Learning Opportunity Of
Travel Culture Shock. 

Travel culture shock is an inevitable consequence of going away from home, from a familiar environment. It varies to a degree of difference of what is known as normal to us. 

Cultural shock arises as an indicator of our perceptual limits. Entering a state of culture shock could be an opportunity to check if our sensors are open to what is presented to us or we are cruising in a state of attachments to the past knowledge. It is like driving a car and suddenly entering a dense fog — we may feel disoriented and jolted out of a sense of comfort. We have to turn our headlights on and begin to pay close attention.

Nature of cultural shock indirectly reflects how fluent we are in understanding of our own reality and able to adapt to change in conditions. That is one of the reasons why travel is enriching, it forces us to transform and increase dimension of our awareness. It is often experienced as a degree of discomfort, from frustration, confusion to tension and depression.

If we analyze culture shock, we find that it is our old "self", our set of entrenched habits that give rise to experience of discomfort, embarrassment or confusion when faced with a new cultural environment. Native people that we encounter are probably adept at the set of rules and habits of culture they live in. Then how can it be that while we are in the same environment as they are yet have very different experience if what appears so real to us could exist "out there" as inherently existent? 

This is a profound opportunity of travel culture shock to understand direct connection between our belief system and experience of reality. This insight alone could be life-changing.
Travel culture shock can give us a tremendous opportunity to break through habitual way of being and recognize our own assumptions and projections that give rise to many internal and external conflicts. The implications of this insight could reach beyond travel. This is one of the reasons that travel opens our minds to see wider perspectives and appreciate different points of view.
When we are willing to look into the eyes of cultural shock, we may discover that what appears "out there" gains foothold in our experience as "reality" through internally assigned meaning. If we relax our insistence on "righteousness" of our meaning, we can reduce internal friction with what really IS out there.


Travel culture shock is a secret opportunity for personal growth and spiritual transformation. If approached with a positive attitude of self-awareness, cultural shock could be a feedback loop for a rapid self-mastery. Looking at the source of appearances instead of what appears, there is an opportunity to soften up hard edges of self-definition.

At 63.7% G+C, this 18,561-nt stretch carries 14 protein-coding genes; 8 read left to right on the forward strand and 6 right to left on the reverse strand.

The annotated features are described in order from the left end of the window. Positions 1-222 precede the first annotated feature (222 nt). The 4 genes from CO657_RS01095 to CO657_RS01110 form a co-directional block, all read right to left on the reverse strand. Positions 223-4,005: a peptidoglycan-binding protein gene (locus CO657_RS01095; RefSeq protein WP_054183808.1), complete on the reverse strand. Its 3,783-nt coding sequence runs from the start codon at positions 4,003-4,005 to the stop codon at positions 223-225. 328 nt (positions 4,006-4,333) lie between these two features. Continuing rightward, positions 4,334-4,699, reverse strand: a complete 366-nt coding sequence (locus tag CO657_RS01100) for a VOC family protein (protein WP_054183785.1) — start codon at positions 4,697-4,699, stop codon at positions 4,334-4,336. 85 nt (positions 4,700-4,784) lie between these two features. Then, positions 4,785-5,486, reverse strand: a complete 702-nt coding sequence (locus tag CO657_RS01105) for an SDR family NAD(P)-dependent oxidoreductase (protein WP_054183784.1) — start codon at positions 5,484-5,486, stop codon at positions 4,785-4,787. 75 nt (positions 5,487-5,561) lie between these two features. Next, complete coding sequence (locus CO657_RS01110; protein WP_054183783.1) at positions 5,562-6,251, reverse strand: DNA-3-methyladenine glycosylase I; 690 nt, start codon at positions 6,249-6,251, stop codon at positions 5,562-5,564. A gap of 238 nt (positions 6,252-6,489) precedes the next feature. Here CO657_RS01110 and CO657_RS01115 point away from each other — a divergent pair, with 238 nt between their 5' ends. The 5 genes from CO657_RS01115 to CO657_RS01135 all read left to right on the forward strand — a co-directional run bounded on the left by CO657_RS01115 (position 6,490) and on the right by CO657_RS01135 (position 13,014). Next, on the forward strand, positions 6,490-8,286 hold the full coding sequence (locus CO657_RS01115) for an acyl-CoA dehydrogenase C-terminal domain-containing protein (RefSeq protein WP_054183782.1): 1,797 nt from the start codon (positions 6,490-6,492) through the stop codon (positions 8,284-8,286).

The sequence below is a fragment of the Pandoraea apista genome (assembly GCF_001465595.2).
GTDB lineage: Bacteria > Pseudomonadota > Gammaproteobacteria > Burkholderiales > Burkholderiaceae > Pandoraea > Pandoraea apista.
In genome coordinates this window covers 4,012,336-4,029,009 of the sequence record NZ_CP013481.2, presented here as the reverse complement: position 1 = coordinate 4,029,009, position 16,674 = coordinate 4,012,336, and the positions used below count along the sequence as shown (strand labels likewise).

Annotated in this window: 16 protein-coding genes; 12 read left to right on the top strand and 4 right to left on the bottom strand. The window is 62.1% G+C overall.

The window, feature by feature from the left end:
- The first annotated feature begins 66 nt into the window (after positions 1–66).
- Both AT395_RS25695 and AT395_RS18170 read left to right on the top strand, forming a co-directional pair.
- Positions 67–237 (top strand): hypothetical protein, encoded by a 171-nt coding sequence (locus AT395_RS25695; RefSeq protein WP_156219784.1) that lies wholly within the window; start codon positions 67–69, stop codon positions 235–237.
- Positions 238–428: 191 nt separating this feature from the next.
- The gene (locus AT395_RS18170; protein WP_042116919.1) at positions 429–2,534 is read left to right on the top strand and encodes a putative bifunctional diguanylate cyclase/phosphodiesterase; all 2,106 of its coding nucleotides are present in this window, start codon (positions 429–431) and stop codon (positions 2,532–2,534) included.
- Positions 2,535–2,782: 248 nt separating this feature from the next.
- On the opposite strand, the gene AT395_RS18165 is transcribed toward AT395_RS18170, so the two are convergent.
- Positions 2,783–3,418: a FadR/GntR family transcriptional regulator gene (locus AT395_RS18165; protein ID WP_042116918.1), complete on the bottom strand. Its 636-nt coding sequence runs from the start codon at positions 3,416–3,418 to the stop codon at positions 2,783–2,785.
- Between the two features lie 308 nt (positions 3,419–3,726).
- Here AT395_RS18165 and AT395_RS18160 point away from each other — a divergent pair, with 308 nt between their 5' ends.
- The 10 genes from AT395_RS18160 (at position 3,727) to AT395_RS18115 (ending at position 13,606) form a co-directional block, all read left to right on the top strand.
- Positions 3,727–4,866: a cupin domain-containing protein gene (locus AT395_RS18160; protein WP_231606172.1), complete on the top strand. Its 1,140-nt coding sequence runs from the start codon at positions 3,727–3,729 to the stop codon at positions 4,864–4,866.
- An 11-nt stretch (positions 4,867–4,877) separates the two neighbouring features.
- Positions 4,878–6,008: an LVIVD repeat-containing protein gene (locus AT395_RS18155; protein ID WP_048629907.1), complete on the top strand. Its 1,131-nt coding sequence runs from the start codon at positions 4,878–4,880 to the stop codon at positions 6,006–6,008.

If traveling alone cultural shock can become very acute, pointing us to a steep and rapid learning curve if we have resolve to do it. When we refuse to do it, we feel foreign, uncomfortable and tend to coil up in isolation to avoid cultural assimilation. 
Group travel minimizes cultural assimilation due to continual affiliation with familiar cultural values within the group where travelers shield themselves from uncomfortable exposure to intricacies of local culture.

This a secret power of individual travel — it presents conditions for change. Unfortunately there is very little incentive in changing ourselves remaining in a comfort zone of the familiar. Culture shock of travel is a hidden blessing that may lead to increase in self-knowledge, openness, acceptance and growth.


Severe symptoms of depression and withdrawal from travel culture shock result from more extreme attitude of prejudice, fear and suspicion. It needs not to be confused with healthy skepticism toward new culture or strangers.

Even though the feelings from cultural shock are very similar:

  • Frustration

  • Tension

  • Confusion

  • Embarassment

It would be helpful to understand the cause that results in having these feelings. It might be hidden from our consciousness awareness - a mindset of fear, resistance and prejudice. The moment we recognize  it, we can choose the antidote of equanimity, openness and acceptance. 

  • Mindset of Openness and Acceptance.
    Positive response to travel culture shock gives rise to healthy strategies:
    Observe. Pay attention to what is happening without overlaying anything with your cultural filter, don't project. 
    Listen. Listen to the sound, to the essence of what is being said without assumption.
    Inquire. Politely clarify what you noticed and heard. Allow yourself to be curious, ask questions with sincerity.This approach promotes cross cultural communication resulting in positive outcome of rapport and understanding.

  • Mindset of Fear and Prejudice.
    This attitude generates a choice of reactive response to cultural differences with intention to:
    Criticize. looking for what is inadequate or inferior to affirm ones own position.
    Rationalize. Explaining the cultural differences from a distance of safety of non-contact.
    Withdraw. Avoiding any substantial interaction with new culture to eliminate discomfort of learning and change. An approach to cultural differences with fear and prejudice perpetuates a state of culture shock resulting in behavior of avoidance, alienation or arrogant scorn.
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